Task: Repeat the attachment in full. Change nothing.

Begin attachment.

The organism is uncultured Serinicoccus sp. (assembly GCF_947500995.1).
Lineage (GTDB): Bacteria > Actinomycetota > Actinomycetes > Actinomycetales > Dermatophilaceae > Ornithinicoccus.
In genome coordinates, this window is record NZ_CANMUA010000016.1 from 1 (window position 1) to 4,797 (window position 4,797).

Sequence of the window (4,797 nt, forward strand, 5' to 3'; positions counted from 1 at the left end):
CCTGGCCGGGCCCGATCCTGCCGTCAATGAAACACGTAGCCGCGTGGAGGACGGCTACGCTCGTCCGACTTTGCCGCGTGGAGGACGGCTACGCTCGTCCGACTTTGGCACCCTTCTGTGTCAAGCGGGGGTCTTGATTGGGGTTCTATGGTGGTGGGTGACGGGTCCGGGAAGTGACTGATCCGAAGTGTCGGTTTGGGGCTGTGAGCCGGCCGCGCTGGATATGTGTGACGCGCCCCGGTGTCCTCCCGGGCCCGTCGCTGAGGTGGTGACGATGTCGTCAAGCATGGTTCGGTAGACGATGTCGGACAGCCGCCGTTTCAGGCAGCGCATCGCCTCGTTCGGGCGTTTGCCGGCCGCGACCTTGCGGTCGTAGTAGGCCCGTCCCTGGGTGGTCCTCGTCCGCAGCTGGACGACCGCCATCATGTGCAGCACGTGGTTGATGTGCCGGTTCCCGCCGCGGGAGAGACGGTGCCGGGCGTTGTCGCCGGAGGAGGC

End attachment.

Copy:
The organism is uncultured Serinicoccus sp. (assembly GCF_947500995.1).
Lineage (GTDB): Bacteria > Actinomycetota > Actinomycetes > Actinomycetales > Dermatophilaceae > Ornithinicoccus.
In genome coordinates, this window is record NZ_CANMUA010000016.1 from 1 (window position 1) to 4,797 (window position 4,797).

Sequence of the window (4,797 nt, forward strand, 5' to 3'; positions counted from 1 at the left end):
CCTGGCCGGGCCCGATCCTGCCGTCAATGAAACACGTAGCCGCGTGGAGGACGGCTACGCTCGTCCGACTTTGCCGCGTGGAGGACGGCTACGCTCGTCCGACTTTGGCACCCTTCTGTGTCAAGCGGGGGTCTTGATTGGGGTTCTATGGTGGTGGGTGACGGGTCCGGGAAGTGACTGATCCGAAGTGTCGGTTTGGGGCTGTGAGCCGGCCGCGCTGGATATGTGTGACGCGCCCCGGTGTCCTCCCGGGCCCGTCGCTGAGGTGGTGACGATGTCGTCAAGCATGGTTCGGTAGACGATGTCGGACAGCCGCCGTTTCAGGCAGCGCATCGCCTCGTTCGGGCGTTTGCCGGCCGCGACCTTGCGGTCGTAGTAGGCCCGTCCCTGGGTGGTCCTCGTCCGCAGCTGGACGACCGCCATCATGTGCAGCACGTGGTTGATGTGCCGGTTCCCGCCGCGGGAGAGACGGTGCCGGGCGTTGTCGCCGGAGGAGGC